Ultra-processed foods may increase cancer risk

March 12, 2018 in Cancer Prevention, Healthy Eating, Nutrition Topics in the News

Ultra-processed foods may increase cancer risk

People who consume mostly packaged processed foods and drinks with many unpronounceable ingredients may be more likely to develop certain cancers than people who eat mostly on whole foods, a study from the French Institute of Health and Medical Research in Paris suggests.

Researchers examined data from dietary surveys completed by nearly 105,000 adults who didn’t have cancer. By the time half the participants had been in the study for at least five years, 2,228 cancer cases had been diagnosed – including 739 breast cancers, 281 prostate cancers, and 153 colorectal cancers.

Every 10 percent increase in the amount of heavily processed foods and drinks people consumed was associated with a 12 percent higher risk of developing all cancers and an 11 percent higher risk of developing breast cancer.

Based on other research linking certain additives and chemicals in processed foods to an increased risk of cancer and other health problems, consumers should be cautious about what they eat and drink, the researchers said.

 “Ultra-processed foods and beverages contain some food additives for which carcinogenic effects are suspected such as titanium dioxide, a white food pigment which can be found in some confectionaries, chewing-gums, and biscuits, and ultra-processed foods are also often packaged in plastic which might contain materials that have controversial effects on health, such as bisphenol A (BPA).”

Related: Five ways to eat fewer ultra-processed foods

Study participants reported their dietary habits based on their recollection of what they ate and drank over a 24-hour period in surveys administered every six months. Over the first two years of follow-up, people typically completed at least five surveys.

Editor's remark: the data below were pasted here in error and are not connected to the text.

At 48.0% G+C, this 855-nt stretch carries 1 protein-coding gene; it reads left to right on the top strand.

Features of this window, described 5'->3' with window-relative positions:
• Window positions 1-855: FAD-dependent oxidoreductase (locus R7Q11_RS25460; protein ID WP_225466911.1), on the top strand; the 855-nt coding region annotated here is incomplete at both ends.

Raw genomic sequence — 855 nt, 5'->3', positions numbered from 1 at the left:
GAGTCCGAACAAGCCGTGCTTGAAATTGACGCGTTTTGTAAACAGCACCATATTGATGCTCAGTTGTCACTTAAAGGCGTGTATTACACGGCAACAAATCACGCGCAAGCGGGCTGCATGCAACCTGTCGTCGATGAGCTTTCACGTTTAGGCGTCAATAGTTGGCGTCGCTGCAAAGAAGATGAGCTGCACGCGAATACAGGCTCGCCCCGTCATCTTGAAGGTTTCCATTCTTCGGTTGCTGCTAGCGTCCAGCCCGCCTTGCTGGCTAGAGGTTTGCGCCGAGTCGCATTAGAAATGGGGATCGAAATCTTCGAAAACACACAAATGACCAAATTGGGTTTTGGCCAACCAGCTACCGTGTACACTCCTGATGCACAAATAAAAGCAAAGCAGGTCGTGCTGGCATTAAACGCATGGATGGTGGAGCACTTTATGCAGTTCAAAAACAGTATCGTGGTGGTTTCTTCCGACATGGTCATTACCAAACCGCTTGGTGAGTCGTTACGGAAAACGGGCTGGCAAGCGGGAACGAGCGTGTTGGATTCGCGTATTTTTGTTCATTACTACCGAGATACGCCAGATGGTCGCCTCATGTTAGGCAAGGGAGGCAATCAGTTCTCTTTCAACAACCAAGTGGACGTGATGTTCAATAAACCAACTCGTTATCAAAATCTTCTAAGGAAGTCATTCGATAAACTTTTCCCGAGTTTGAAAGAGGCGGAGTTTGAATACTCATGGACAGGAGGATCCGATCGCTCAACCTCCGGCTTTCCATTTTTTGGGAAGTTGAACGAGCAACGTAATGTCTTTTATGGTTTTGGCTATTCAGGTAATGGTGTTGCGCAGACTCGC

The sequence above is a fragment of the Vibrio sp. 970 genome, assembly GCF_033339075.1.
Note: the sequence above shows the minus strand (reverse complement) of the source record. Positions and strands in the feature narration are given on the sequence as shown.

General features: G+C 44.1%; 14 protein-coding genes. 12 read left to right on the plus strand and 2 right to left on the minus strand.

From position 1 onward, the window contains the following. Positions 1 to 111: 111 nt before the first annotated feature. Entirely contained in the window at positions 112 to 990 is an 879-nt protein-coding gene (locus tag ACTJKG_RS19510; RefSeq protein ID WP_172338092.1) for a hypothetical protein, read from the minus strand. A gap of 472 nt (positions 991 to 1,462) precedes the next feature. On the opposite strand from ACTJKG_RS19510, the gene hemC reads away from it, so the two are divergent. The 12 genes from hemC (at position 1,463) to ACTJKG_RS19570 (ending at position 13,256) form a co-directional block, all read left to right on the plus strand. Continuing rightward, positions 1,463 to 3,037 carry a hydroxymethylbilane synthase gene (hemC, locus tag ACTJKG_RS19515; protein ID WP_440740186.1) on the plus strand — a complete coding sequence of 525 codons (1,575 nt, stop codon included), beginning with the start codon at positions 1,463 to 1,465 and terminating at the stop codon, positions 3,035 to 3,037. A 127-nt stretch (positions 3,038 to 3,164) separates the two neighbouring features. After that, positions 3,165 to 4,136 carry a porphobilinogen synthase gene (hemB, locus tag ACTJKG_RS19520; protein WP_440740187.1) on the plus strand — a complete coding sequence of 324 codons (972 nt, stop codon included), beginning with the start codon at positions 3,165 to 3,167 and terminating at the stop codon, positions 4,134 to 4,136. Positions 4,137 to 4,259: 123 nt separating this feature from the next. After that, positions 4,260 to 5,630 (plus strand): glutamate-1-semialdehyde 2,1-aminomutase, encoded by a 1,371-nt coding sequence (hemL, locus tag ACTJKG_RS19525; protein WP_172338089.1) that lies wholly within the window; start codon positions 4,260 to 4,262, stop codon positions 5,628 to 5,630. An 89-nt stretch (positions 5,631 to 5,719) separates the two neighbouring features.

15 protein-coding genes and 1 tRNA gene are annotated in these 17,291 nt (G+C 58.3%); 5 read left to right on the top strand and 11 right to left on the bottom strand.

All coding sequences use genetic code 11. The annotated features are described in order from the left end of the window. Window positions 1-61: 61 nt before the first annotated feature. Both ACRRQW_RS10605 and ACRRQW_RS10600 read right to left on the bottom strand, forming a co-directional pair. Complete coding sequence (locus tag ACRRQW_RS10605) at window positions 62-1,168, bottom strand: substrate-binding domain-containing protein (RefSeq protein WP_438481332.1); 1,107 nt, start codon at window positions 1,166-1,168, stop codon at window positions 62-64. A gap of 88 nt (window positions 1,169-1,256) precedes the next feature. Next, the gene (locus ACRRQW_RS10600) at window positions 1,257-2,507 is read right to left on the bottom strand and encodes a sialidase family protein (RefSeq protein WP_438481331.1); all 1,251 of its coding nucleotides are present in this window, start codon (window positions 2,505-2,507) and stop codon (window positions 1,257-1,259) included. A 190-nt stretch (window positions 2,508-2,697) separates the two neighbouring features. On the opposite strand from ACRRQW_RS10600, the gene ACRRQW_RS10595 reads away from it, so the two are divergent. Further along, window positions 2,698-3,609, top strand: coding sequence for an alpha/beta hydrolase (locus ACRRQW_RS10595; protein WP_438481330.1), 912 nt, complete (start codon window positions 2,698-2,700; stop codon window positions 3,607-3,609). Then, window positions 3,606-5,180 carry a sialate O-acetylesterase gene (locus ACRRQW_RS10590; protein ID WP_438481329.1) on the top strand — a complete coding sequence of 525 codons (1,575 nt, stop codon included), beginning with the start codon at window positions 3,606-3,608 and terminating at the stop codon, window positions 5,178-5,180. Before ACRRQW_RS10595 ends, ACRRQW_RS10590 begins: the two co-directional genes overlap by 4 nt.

People who consumed the most heavily processed foods typically drank a lot of sugar-sweetened beverages and had a high intake of sugary, fatty and starchy foods.

Study limitations

The study wasn’t a randomized controlled trial designed to prove whether or how certain dietary habits might directly cause cancer, and it was also too brief to diagnose some tumors that might be slow-growing and take years to develop.

Participants were also generally more health-conscious and with higher income and education levels than the typical person in France, making it possible that results from this group might not represent what would happen with other people.

It’s also not clear what it is about heavily processed foods that might lead to cancer.

While more research is needed to verify the connection between processed foods in cancer, it’s possible that food additives, certain nutrients or contaminants from packages or other factors might have contributed to cancers in this study.

That said, plenty of evidence links a healthy diet to a lower risk of cancer and other chronic diseases like diabetes and cardiovascular disease. Eating a variety of fruits and vegetables, whole grains, legumes, nuts and fish reduces the risk of cancer.

Source: The BMJ, online February 14, 2018.

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